Large pay-TV providers lost a total of nearly 2.1 million video subscribers in Q1, according to data compiled by Leichtman Research Group. The 2.1 million is more than double the approximately 1 million video subscriber loss sustained in Q1 ’19 and a record for the industry.
No doubt Q1 reflected ongoing challenges the industry has faced for years: high pricing relative to SVOD services, subpar linear viewing experiences interrupted by too many ads, a proliferation of connected TV devices enabling myriad competitive OTT services to be viewed on the big screen, etc. But the tail end of Q1 also saw the first impacts of Covid-19: the loss of live sports which has been a pay-TV’s firewall for years and the economic crisis that’s leading to consumer belt-tightening.
Meanwhile broadband ISPs reported record subscriber growth in Q1. Netflix had a blowout quarter, which it conceded represented some pulling forward of demand. Disney+ grew to over 50 million subscribers. And just ahead are the full launches of Peacock and HBO Max. In this context, fewer people are signing up for pay-TV service and more people who already have it are experiencing lower value and defecting for other options.
While all traditional pay-TV providers lost subscribers in Q1, as usual it was satellite and telcos that suffered the worst, with AT&T in particular bearing almost half of the industry’s overall loss. AT&T’s DirecTV lost 897K subscribers in Q1 ’20 vs. 543K lost in Q1 ’19. AT&T also lost 138K AT&T TV Now subscribers in Q1 on top of the 219K lost in Q4 ’19 (AT&T TV Now is the successor brand to DirecTV Now, which at one time was the leader among virtual operators). AT&T TV, the company’s new flagship linear TV service, meant to replace DirecTV, doesn’t seem like a strong innovator, as it requires a 2 year contract, separate set-top box, and other fees.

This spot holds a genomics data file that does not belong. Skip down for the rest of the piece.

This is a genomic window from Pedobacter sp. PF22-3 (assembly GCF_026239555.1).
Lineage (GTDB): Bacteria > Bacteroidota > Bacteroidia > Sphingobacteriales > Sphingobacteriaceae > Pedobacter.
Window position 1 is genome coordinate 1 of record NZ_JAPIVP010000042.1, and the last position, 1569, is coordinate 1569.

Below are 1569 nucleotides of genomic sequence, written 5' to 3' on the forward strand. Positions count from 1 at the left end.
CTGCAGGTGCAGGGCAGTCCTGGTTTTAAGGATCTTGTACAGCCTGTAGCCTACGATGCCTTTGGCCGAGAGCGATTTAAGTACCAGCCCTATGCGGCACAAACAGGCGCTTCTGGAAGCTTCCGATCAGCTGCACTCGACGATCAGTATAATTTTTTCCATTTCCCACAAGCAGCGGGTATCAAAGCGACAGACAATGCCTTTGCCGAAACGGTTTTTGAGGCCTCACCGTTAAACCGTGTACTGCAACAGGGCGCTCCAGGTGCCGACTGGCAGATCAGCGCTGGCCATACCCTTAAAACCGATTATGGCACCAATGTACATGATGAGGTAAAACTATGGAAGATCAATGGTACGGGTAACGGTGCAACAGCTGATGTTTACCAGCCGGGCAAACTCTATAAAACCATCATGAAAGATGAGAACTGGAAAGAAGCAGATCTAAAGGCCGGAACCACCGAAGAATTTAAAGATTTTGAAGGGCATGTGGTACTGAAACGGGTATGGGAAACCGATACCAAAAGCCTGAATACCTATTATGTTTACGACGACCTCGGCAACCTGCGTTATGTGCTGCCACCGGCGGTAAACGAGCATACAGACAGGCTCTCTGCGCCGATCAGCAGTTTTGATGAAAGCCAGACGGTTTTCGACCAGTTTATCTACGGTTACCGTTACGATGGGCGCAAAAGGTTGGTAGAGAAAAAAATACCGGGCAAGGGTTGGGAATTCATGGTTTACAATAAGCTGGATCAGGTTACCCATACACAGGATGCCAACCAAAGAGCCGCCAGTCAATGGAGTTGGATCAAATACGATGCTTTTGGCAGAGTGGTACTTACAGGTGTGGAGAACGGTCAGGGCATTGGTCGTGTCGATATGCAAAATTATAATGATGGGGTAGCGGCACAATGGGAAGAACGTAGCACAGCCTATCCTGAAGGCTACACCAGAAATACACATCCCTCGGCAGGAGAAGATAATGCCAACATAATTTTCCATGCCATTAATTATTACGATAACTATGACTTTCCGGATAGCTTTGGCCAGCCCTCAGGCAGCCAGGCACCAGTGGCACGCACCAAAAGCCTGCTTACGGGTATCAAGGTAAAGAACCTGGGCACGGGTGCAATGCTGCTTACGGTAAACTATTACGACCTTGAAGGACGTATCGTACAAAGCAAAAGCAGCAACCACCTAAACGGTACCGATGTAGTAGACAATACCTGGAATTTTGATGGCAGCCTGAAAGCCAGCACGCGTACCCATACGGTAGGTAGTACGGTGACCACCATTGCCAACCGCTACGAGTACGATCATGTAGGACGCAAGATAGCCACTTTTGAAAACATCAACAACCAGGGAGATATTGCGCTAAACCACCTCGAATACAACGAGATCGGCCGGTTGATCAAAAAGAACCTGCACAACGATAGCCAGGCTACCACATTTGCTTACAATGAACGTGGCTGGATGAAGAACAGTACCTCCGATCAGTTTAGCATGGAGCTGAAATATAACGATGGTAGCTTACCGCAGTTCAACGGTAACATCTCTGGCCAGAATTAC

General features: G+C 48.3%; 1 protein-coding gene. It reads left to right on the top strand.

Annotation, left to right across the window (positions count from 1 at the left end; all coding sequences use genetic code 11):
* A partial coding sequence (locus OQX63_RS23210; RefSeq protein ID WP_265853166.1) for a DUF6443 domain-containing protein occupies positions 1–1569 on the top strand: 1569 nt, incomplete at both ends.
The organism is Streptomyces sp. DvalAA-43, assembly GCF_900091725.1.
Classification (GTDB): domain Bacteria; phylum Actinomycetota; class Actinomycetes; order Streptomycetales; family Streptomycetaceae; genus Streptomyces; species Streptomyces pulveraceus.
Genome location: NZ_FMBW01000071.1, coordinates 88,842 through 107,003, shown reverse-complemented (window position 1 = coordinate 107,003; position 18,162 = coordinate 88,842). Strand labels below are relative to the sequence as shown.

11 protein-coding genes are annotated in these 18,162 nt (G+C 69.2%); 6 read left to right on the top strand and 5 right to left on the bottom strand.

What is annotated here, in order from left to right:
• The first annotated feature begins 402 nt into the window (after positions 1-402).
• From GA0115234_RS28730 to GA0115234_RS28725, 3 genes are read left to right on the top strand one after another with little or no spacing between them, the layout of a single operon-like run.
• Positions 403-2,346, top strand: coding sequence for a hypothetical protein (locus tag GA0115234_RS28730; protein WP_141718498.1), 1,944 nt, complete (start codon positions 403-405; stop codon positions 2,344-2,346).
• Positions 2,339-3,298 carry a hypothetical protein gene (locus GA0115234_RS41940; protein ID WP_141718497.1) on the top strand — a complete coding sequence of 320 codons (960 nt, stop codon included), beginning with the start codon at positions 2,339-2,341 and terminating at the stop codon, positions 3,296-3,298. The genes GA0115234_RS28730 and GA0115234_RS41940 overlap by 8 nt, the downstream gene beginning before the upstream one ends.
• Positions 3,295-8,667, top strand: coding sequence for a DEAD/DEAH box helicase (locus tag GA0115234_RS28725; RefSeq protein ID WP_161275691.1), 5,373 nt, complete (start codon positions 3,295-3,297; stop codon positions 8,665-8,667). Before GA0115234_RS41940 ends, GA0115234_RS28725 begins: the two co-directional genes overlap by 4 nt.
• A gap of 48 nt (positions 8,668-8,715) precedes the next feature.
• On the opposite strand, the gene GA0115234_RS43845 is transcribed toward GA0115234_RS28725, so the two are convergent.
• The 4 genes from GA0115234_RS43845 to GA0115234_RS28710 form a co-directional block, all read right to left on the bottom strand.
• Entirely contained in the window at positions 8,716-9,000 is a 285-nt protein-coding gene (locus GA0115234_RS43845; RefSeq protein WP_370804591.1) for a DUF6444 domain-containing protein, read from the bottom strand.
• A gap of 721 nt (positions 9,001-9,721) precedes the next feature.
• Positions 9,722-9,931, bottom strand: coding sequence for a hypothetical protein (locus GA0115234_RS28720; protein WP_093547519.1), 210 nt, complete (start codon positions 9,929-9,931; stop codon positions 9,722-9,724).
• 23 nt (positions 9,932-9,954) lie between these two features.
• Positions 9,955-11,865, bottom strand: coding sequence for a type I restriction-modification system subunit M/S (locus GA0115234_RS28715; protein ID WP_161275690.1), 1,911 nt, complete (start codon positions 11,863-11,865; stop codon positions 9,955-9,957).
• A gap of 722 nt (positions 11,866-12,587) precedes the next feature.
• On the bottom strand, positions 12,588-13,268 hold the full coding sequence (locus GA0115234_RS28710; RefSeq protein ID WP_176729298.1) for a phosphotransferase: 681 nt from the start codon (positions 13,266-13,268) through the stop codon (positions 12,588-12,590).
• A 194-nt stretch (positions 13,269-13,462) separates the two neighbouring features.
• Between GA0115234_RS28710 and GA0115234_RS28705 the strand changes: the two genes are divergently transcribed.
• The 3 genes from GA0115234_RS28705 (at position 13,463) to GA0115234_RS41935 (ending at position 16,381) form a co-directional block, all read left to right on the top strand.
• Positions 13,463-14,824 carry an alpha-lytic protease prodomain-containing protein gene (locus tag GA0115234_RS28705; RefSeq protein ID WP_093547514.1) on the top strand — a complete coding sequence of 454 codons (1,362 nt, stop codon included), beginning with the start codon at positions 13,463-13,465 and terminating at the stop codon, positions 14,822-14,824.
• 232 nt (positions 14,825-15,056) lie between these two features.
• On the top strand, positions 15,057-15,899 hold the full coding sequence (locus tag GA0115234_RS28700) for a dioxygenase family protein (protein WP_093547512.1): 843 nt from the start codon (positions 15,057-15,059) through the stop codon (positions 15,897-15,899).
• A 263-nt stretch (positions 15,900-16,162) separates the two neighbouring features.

In Q1 even the virtual operators didn’t fare well, with Sling TV losing 281K subscribers, compared to a gain of 7K a year ago. MoffettNathanson has estimated that Hulu gained around 100K (vs. 300K a year ago), and YouTube TV gained 300K (vs. 200K a year ago). It wasn’t that long ago that virtual operators’ additions were compensating for traditional operators’ losses, but those days are long over. As they’ve added more TV networks to their lineups, virtual operators have continued raising prices, which has in turn reduced their primary appeal of cost savings. And of course, the lack of live sports has hurt every linear TV provider.
Topics: Leichtman Research Group